Careme was the Prince Regent's chef at Brighton Pavilion, where the kitchens were a palace in themselves. This is a good autumn pudding, and an alternative to all those slithery jelly things Georgians loved so much. My tasters, who are not averse to a good steamed pudding of an evening, devoured this one.

2 teaspoons baking powder
8 oz plain flour
4 oz caster sugar
4 oz shredded suet
2-3 Bramley cooking apples, peeled and finely sliced
2 oz raisins
1 teaspoon cinnamon

Make a dough with the baking powder, flour, suet and half the sugar, and a little water. Grease a pudding basin, and line it with 2/3 of the dough. Fill with apples, raisins, cinnamon and the rest of the sugar. Flatten the rest of the dough as a lid and pinch to seal. Cover pudding basin, place in large pan with water well up the sides. Bring to boil and cook 2 hours, with lid on pan, topping up water as necessary.

Upend on to a plate and serve hot with custard or cream.

Dinner is over! (go to next post (no.3, that is, if you've had too much wine!)

Launch party 3: Sources for research for The Tender Herb

There is of course much discussion of books after dinner, and much conversation about India, where so many Scots go to seek their fortune. Spices and silks are already common on the Scottish market: even some Hindi words are creeping into everyday use.

Archer, Mildred, and Falk, Toby: The Passionate Quest: The Fraser Brothers in India, London 1989. Account of some of William Fraser’s doings in Delhi and Himalaya, with plates of paintings by his brother James. James was in India rather after my time but the whole family was there at various points, so I’ve included, briefly, Aleck Fraser, another brother. A tremendously talented family. 

Baron, Archie: An Indian Affair: From Riches to Raj, London 2001. Good background, very accessible.

Bayly, C.A. Indian Society and the making of the British Empire, Cambridge 1988. A more scholarly account, with a useful glossary.

Buddle, Anne: The Tiger and the Thistle: Tipu Sultan and the Scots in India, Edinburgh 1999. The catalogue from an exhibition in the National Gallery of Scotland celebrating two hundred years since Seringapatam, which, you might remember, was where Major Keyes left one of his legs (Knowledge of Sins Past)

Dalrymple, William: City of Djinns, London 1994. One of his earlier books on India and a good read, rich with historical commentary and contemporary anecdote.

Dalrymple, William: Age of Kali, London 1998. Another early book – they are his best, in my view – but this takes a wider view of India than City of Djinns. Although again it has a modern setting, his sense of the historical background of the places he visits and the situations he examines is very valuable.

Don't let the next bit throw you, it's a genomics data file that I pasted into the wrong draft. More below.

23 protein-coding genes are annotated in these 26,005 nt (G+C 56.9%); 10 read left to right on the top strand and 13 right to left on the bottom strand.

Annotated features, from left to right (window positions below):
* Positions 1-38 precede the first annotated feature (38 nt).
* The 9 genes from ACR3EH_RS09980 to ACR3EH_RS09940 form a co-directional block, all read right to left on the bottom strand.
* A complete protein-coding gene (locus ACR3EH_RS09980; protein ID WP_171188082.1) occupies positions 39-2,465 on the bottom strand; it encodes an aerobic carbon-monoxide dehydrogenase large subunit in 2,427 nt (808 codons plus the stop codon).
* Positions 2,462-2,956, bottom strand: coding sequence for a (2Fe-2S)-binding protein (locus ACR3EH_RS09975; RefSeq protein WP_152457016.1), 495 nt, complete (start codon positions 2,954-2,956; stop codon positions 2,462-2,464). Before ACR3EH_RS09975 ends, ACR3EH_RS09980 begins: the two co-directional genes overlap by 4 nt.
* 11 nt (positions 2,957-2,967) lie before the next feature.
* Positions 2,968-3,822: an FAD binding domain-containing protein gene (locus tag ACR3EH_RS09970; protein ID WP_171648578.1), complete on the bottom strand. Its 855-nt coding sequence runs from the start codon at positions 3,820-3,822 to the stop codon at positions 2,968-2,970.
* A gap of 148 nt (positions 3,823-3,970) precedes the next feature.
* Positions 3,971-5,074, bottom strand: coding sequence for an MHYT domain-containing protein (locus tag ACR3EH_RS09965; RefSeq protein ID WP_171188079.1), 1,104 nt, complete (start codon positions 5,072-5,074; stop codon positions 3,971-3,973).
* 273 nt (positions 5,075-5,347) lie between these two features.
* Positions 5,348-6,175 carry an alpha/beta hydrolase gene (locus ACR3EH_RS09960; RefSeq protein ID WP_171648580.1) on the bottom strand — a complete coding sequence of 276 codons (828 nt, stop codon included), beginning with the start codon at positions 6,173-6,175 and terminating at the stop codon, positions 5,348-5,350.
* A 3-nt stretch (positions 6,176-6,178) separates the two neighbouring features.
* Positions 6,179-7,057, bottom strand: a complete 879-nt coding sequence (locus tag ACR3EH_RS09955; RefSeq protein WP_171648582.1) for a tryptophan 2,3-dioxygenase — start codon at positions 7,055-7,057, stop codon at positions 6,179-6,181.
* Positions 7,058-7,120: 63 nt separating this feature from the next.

Guy, Alan J., and Boyden, Peter B.: Soldiers of the Raj: The Indian Army, 1600 – 1947, London 1997. Another exhibition catalogue, this time from the National Army Museum, London. In this exhibition (pp.232 – 3 in the catalogue) was the remarkable (for its sheer size, if nothing else) painting of the ‘March of Francis Marquess of Hastings, Governor General of India, Commander in Chief’, 1814, showing the enormous procession required for the Governor General and his wife to tour India. This inspired, though on a considerably lesser scale, Murray’s journey from Bombay to Delhi – I sat staring at it for ages!

Kaye, M.M., ed.: The Golden Calm: An English Lady’s Life in Moghul Delhi. Reminiscences by Emily, Lady Clive Bayley, and by her father, Sir Thomas Metcalfe, London 1980. Beautiful book with plates of paintings commissioned by the family showing many different views of Delhi, with commentary and reminiscences. This lady was related to Charles Metcalfe, the Resident with whom Charles Murray stayed.

Parkes, Fanny: Begums, Thugs and White Mughals: The Journals of Fanny Parkes, London 2002. Very enjoyable account of travels in India from a female perspective.

Wild, Antony: The East India Company: Trade and Conquest from 1600, London 1999. In this I scribbled ‘We need: a strict clergyman, possibly a golfer; an enthusiastic golfer; a lady of spirit who visits zenanas but whose accounts brought back are not necessarily true; a quieter lady who is more reliable’. I’m not sure why I was so keen on the golfing aspect!

Henry Yule and A.C Burnell: Hobson Jobson, the Anglo-Indian Dictionary, 1886. Something to browse through – fascinating to see several languages coming together and the points at which they meet. Thanks to this for Mr. Buttered Toast!

Now, off with you to the last blog post of the evening ...